Technology will make us telepathic in 20 years
Written by Royal Society of Londres
The neural interfaces that link human brains to computers equipped with artificial intelligence will allow people to read other people’s thoughts, according to a report by the Royal Society.
The Royal Society of London for the Advancement of Natural Science is the oldest scientific society in the United Kingdom and one of the oldest in Europe.
In its new report, the Royal Society summarizes the benefits of this technology, but also warns of the risks it poses to people’s privacy.
The report believes that this technology will be established in society in twenty years to treat diseases such as Alzheimer’s, increase people’s memory, improve their vision and even allow their thoughts and feelings to be transmitted to another person.
“People could become telepathic to some extent, able to talk not only without speaking, but without words, through access to the thoughts of others at a conceptual level. This could allow unprecedented collaboration with colleagues and deeper conversations with friends, ”the report highlights.
“Applications for neural interfaces are as unimaginable today as the smartphone was a few decades ago,” he said.The report’s co-chair, Christofer Toumazou, an engineering professor at Imperial College London, at The Independent.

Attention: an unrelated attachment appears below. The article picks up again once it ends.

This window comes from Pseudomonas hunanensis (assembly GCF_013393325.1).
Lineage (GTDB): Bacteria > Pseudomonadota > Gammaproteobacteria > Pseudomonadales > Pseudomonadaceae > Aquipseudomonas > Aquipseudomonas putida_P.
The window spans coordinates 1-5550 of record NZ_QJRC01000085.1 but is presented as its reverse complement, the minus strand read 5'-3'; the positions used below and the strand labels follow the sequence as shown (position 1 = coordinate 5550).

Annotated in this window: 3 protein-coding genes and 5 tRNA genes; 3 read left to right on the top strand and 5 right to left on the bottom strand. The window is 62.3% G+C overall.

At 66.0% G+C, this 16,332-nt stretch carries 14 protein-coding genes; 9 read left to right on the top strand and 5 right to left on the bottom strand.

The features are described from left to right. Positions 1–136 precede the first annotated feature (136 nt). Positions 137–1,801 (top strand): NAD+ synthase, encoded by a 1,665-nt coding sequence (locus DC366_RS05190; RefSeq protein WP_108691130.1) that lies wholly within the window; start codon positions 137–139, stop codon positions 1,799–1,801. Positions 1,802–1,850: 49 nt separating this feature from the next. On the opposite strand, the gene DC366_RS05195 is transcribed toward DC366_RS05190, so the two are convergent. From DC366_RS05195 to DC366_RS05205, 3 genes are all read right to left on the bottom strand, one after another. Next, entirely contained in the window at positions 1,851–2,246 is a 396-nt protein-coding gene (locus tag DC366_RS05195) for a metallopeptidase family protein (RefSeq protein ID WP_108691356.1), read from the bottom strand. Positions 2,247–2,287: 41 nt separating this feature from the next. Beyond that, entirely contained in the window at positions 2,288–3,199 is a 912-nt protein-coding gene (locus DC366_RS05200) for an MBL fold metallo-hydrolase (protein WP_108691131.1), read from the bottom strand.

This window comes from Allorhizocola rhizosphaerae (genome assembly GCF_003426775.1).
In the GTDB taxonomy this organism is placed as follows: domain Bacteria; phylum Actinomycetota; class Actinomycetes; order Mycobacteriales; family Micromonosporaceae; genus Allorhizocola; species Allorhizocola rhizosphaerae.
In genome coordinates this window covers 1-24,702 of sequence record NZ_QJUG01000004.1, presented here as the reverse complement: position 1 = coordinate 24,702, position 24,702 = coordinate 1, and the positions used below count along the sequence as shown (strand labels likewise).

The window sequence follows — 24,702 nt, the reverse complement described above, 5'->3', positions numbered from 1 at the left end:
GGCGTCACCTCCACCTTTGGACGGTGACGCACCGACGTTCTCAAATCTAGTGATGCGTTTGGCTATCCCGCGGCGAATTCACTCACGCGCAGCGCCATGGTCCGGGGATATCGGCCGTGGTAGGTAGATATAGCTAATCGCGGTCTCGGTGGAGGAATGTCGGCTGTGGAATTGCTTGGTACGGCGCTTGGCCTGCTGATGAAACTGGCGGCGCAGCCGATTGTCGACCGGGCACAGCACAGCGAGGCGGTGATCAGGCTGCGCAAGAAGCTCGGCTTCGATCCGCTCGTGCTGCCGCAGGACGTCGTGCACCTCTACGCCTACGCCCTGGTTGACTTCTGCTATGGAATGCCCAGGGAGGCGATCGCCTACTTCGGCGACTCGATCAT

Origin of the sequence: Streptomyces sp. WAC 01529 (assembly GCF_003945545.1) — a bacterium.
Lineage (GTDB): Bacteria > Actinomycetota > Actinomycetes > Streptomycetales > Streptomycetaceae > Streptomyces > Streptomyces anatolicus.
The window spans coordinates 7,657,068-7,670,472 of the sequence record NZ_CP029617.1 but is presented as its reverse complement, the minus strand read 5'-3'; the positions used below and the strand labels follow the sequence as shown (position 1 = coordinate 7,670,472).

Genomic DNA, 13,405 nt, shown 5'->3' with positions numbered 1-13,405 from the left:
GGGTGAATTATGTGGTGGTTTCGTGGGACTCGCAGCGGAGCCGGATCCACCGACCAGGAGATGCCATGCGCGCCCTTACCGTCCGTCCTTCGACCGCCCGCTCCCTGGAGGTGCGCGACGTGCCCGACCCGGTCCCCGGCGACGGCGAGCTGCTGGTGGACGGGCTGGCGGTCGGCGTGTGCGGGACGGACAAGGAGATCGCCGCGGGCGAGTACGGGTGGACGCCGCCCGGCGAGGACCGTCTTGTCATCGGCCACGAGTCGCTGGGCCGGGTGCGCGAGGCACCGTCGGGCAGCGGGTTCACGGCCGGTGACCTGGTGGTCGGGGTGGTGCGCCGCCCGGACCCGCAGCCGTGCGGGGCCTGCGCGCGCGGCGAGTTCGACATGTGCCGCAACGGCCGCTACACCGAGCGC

The report also notes that neuronal and brain-computer interfaces can challenge the very essence of what it is to be human today.
“Not only thoughts, but sensory experiences, could communicate from brain to brain,” says the report. “Someone on vacation could send a neural postcard of what they are seeing, listening or savoring, to the mind of a friend who is at home.”
Neural interfaces are electronic devices that interact with the nervous system. They are placed outside or inside the brain or nervous system to record or stimulate activity, or both.
Interfaces placed inside the brain or body are known as internal, invasive or implanted technologies, unlike external, non-invasive or portable devices, often called brain-computer interfaces.
These interfaces are currently used, according to the report, to treat Parkinson’s disease; as electrical stimulators to help recover from a stroke; as cochlear implants to transmit sounds to people with hearing loss; as EEG headphones (electroencephalography) used by players to control digital objects; and as transcranial stimulation used to increase memory or concentration.